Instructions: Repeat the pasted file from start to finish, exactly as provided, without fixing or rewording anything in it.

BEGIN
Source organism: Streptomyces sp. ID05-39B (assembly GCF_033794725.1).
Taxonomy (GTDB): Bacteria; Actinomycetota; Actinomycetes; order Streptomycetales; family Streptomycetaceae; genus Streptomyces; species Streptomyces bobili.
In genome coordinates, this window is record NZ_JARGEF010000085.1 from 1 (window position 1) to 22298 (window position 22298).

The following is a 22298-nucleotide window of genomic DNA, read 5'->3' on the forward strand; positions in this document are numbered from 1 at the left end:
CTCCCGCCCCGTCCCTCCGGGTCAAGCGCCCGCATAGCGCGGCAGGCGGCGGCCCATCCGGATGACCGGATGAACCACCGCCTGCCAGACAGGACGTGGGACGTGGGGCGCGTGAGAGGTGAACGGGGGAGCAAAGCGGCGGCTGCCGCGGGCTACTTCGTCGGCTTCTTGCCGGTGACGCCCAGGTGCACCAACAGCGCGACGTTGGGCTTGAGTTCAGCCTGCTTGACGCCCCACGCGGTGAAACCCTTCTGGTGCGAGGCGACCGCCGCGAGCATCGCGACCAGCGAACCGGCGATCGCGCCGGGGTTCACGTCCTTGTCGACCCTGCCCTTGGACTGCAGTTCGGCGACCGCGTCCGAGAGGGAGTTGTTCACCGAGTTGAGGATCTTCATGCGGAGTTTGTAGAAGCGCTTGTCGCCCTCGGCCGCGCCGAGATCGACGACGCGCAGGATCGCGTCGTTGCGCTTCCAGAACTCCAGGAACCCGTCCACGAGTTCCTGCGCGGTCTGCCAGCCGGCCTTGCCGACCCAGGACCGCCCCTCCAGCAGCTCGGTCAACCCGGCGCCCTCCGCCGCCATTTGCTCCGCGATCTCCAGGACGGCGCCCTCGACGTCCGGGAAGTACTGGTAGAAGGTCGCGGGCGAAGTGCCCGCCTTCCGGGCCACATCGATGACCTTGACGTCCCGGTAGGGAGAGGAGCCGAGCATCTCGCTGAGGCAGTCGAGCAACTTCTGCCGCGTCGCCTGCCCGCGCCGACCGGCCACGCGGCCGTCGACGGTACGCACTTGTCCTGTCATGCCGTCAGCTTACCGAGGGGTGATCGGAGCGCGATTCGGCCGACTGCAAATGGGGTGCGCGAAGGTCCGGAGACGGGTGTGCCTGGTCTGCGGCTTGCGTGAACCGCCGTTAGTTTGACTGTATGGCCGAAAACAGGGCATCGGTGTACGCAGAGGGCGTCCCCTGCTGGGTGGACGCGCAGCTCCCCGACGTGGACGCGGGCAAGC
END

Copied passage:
Source organism: Streptomyces sp. ID05-39B (assembly GCF_033794725.1).
Taxonomy (GTDB): Bacteria; Actinomycetota; Actinomycetes; order Streptomycetales; family Streptomycetaceae; genus Streptomyces; species Streptomyces bobili.
In genome coordinates, this window is record NZ_JARGEF010000085.1 from 1 (window position 1) to 22298 (window position 22298).

The following is a 22298-nucleotide window of genomic DNA, read 5'->3' on the forward strand; positions in this document are numbered from 1 at the left end:
CTCCCGCCCCGTCCCTCCGGGTCAAGCGCCCGCATAGCGCGGCAGGCGGCGGCCCATCCGGATGACCGGATGAACCACCGCCTGCCAGACAGGACGTGGGACGTGGGGCGCGTGAGAGGTGAACGGGGGAGCAAAGCGGCGGCTGCCGCGGGCTACTTCGTCGGCTTCTTGCCGGTGACGCCCAGGTGCACCAACAGCGCGACGTTGGGCTTGAGTTCAGCCTGCTTGACGCCCCACGCGGTGAAACCCTTCTGGTGCGAGGCGACCGCCGCGAGCATCGCGACCAGCGAACCGGCGATCGCGCCGGGGTTCACGTCCTTGTCGACCCTGCCCTTGGACTGCAGTTCGGCGACCGCGTCCGAGAGGGAGTTGTTCACCGAGTTGAGGATCTTCATGCGGAGTTTGTAGAAGCGCTTGTCGCCCTCGGCCGCGCCGAGATCGACGACGCGCAGGATCGCGTCGTTGCGCTTCCAGAACTCCAGGAACCCGTCCACGAGTTCCTGCGCGGTCTGCCAGCCGGCCTTGCCGACCCAGGACCGCCCCTCCAGCAGCTCGGTCAACCCGGCGCCCTCCGCCGCCATTTGCTCCGCGATCTCCAGGACGGCGCCCTCGACGTCCGGGAAGTACTGGTAGAAGGTCGCGGGCGAAGTGCCCGCCTTCCGGGCCACATCGATGACCTTGACGTCCCGGTAGGGAGAGGAGCCGAGCATCTCGCTGAGGCAGTCGAGCAACTTCTGCCGCGTCGCCTGCCCGCGCCGACCGGCCACGCGGCCGTCGACGGTACGCACTTGTCCTGTCATGCCGTCAGCTTACCGAGGGGTGATCGGAGCGCGATTCGGCCGACTGCAAATGGGGTGCGCGAAGGTCCGGAGACGGGTGTGCCTGGTCTGCGGCTTGCGTGAACCGCCGTTAGTTTGACTGTATGGCCGAAAACAGGGCATCGGTGTACGCAGAGGGCGTCCCCTGCTGGGTGGACGCGCAGCTCCCCGACGTGGACGCGGGCAAGC